The United Nations refugee agency today condemned the latest xenophobic attacks that have driven some 3,000 foreigners, including refugees and asylum-seekers from Zimbabwe, from a community in South Africa.
The incident is the first large-scale xenophobic attack affecting refugees and asylum-seekers in South Africa since May 2008, according to the UN High Commissioner for Refugees (UNHCR), which is sending staff to De Dooms, a farming community 140 kilometres northeast of Cape Town, to work with local authorities to make it safe for foreigners to return there.
“We have moved quickly to help the displaced,” said UNHCR spokesperson Andrej Mahecic. “They are now awaiting the outcome of negotiations with local farmers who attacked their homes on Tuesday, accusing them of stealing their jobs by accepting cheaper wages in vineyards.”
Mr. Mahecic told a news conference in Geneva that documented refugees and asylum-seekers have the legal right to work in South Africa, but tensions often erupt over competition for jobs.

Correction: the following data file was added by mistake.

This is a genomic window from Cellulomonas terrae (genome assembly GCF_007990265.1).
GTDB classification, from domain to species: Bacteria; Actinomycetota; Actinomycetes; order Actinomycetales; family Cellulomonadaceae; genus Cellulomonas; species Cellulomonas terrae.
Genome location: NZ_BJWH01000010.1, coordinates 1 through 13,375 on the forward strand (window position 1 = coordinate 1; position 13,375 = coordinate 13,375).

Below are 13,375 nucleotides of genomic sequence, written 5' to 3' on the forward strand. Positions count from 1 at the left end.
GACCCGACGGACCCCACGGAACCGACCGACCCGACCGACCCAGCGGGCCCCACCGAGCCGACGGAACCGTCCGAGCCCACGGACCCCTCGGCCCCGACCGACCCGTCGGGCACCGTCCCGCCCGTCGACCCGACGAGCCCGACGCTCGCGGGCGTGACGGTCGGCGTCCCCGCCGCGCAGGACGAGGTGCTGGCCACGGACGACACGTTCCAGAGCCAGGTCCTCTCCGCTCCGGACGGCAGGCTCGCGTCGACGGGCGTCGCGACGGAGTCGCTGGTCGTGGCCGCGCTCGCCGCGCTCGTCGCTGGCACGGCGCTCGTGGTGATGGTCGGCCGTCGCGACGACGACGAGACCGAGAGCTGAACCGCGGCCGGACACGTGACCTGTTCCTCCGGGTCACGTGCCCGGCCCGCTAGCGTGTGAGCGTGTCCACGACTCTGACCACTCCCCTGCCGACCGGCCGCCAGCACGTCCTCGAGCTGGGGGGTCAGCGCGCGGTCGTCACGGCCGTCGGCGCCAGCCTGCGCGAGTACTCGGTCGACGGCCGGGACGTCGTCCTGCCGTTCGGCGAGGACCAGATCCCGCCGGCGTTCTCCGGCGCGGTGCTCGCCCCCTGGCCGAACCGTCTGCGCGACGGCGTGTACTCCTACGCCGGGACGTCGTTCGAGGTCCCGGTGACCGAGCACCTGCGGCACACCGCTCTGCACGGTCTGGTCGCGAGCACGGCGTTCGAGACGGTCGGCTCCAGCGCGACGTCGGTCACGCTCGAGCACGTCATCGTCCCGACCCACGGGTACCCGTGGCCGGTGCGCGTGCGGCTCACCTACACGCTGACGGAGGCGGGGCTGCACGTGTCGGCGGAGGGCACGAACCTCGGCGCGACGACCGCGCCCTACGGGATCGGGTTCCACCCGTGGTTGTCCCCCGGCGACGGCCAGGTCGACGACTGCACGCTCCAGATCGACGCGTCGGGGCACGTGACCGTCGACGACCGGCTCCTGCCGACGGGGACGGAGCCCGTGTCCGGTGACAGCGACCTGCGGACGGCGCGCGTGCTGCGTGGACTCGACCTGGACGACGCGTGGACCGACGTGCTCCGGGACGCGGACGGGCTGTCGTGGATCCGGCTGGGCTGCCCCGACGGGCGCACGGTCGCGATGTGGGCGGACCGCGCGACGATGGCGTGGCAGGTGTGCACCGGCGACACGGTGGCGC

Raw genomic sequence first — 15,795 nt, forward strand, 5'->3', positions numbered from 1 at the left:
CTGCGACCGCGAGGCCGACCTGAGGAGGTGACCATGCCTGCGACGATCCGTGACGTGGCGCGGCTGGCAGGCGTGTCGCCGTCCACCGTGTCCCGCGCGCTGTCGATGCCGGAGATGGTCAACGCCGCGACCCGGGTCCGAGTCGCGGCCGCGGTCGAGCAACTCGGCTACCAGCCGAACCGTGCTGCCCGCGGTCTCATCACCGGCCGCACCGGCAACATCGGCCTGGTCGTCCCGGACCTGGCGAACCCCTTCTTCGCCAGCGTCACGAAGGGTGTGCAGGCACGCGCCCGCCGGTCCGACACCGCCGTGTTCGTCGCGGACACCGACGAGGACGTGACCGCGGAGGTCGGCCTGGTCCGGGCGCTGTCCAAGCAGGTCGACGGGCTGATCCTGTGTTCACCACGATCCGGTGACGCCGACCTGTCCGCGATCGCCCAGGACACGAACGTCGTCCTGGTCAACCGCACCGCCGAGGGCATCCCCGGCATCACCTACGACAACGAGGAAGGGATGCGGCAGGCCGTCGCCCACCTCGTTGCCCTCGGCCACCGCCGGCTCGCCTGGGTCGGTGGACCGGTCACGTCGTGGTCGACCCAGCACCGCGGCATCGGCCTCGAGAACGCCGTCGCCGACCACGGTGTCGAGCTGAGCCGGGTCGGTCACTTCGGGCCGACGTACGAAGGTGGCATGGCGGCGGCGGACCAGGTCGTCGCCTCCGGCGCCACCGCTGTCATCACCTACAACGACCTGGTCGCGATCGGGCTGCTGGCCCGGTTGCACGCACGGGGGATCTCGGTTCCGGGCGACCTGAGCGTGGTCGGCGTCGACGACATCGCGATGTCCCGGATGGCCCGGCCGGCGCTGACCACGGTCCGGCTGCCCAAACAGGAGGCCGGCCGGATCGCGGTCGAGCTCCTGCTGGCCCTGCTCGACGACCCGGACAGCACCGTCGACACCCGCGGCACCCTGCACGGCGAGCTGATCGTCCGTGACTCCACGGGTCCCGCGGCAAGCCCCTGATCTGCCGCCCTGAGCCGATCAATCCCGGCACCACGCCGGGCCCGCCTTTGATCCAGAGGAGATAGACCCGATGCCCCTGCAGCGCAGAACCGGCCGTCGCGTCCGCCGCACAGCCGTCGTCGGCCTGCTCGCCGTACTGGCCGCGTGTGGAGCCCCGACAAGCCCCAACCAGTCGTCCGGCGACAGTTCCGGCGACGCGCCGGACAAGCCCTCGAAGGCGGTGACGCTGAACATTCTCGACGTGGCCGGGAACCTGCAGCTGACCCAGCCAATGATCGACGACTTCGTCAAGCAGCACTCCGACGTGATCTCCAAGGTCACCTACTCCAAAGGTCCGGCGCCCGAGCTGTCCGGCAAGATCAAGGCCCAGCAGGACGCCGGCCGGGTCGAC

Those evicted are now staying in a sports field and a community centre in De Doorns, sleeping under three communal tents – each sheltering 1,000 people – supplied by the Government, and receiving meals from the South African Red Cross. UNHCR has donated smaller family tents to help ensure privacy for the families.
The agency welcomed the rapid humanitarian response of the local authorities and the fact that water, portable toilets and a mobile health clinic were provided within hours.
UNHCR has been supporting efforts to combat xenophobia in the country, where some 45,000 people were uprooted and 62 killed, according to Government estimates, after tensions between South Africans and foreigners erupted into violence in May 2008.